We’re of course speaking about a different type of visibility with initiatives-collectives such as Torun, 49A, Sütüdyo, and PASAJ which all have physical spaces for exhibitions and events. Yet they do differ in terms of their relationship to their audience. Torun is now transforming itself from an exhibition venue that acted as a host to different artists and organizations, selected from an open call, to a series of programmed events with a curatorial position and urgency—located in a restored coffee house of a residential neighborhood, Küçük Esat, Ankara. Another artist-run initiative that reactives a shop is 49A in İzmir, who uses the space of a tekel bayii (the local version of a tabac) whereas Sütüdyo in the same city is an artist’s-studio-cum-exhibition-space—their common aim is to display works that are not necessarily polished, “finished”, or ready to be “distributed”, as spring boards for ideas.
Given these differences, who is our audience if we are all placed on the stage of an empty auditorium, if not the empty red seats? The gesture of bringing these initiatives together here should not seem ironic to the viewer. The intention is rather to highlight the often informal infrastructure that supports production.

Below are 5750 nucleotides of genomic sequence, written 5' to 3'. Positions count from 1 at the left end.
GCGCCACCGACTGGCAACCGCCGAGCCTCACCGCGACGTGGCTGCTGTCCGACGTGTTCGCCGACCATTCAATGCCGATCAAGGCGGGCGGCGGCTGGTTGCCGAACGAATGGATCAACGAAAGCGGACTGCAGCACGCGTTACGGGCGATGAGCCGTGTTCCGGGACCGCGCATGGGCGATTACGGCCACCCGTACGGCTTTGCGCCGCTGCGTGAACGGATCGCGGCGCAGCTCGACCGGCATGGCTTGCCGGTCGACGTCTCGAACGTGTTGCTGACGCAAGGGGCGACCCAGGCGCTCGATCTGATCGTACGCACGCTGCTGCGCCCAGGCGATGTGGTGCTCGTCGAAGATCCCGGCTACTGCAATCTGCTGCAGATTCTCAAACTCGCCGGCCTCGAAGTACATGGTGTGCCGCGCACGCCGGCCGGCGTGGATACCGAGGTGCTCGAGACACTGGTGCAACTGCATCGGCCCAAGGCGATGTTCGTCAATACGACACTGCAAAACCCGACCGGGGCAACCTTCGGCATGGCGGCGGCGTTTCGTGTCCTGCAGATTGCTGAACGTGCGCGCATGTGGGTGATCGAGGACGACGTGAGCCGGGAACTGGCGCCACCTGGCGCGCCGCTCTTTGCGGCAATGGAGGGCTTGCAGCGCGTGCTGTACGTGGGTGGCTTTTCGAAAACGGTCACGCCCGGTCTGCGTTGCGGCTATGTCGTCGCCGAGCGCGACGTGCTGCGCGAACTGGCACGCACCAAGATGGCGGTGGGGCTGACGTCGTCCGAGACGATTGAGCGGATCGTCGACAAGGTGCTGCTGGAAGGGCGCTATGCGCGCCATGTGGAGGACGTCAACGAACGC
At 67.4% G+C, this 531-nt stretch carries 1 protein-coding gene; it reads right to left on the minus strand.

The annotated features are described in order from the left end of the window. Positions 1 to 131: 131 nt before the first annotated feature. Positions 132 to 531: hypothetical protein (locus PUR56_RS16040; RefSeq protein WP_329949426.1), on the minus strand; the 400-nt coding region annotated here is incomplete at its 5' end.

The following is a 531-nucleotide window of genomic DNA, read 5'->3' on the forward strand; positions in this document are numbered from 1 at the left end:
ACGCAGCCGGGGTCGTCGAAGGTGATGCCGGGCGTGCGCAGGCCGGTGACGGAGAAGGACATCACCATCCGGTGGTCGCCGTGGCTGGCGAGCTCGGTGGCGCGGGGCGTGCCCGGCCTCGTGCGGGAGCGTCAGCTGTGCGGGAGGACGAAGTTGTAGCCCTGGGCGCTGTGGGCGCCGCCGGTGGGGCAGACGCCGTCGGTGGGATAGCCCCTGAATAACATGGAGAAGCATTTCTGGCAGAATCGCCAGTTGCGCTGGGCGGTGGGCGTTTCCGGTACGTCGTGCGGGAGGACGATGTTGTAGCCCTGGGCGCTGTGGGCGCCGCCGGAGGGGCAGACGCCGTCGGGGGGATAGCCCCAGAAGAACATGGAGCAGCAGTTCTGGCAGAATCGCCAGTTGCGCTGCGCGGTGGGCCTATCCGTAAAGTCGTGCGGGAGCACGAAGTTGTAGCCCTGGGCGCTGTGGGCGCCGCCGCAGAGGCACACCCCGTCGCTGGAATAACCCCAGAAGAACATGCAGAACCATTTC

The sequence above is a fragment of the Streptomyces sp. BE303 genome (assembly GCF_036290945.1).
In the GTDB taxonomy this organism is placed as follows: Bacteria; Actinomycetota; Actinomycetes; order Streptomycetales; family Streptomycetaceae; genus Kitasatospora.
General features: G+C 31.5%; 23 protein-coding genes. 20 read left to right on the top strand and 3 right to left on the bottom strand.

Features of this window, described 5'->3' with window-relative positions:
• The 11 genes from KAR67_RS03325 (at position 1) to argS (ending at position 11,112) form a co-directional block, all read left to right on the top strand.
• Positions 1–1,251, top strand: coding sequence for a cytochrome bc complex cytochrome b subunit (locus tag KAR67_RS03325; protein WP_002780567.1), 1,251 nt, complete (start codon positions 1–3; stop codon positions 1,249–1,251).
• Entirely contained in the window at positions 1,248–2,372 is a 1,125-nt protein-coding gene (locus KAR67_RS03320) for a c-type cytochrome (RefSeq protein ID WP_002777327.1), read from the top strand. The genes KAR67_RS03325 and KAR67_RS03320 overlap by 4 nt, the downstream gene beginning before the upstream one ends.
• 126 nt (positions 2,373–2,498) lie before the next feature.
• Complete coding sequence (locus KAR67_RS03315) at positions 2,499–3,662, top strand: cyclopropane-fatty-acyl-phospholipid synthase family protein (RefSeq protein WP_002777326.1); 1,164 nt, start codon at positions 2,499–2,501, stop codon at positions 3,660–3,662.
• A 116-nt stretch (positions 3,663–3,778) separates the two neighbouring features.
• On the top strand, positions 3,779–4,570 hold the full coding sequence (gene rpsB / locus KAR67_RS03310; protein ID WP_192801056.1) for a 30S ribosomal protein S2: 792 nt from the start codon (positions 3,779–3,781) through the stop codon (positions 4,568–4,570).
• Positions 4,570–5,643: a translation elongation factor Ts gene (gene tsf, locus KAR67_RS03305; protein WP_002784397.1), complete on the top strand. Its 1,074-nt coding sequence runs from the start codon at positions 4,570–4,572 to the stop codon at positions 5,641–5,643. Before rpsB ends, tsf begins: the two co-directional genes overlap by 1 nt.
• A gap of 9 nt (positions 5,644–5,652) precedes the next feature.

And in this infrastructure, initiatives are also closely connected to each other. As you put it, we all wear different hats. I work as the program manager of collectorspace that aims to open up private collections to discussion, while working with 5533’s programming this year. collectorspace has an ongoing programming of exhibitions and public programming with an ambitious mission, whereas 5533 chooses to work with different curators every year—its premise is to operate with no specific strategies in programming, with no preference of exhibition-making or performances.
Our role as “curators” or “coordinators” of this space also includes how to reflect these closely interwoven relationships in the physical space. We are presenting projects in a permeable space separated by modules, including a meeting area that hosts informal talks and discussions. What are the impacts of this close relationship though? How does it affect artistic production?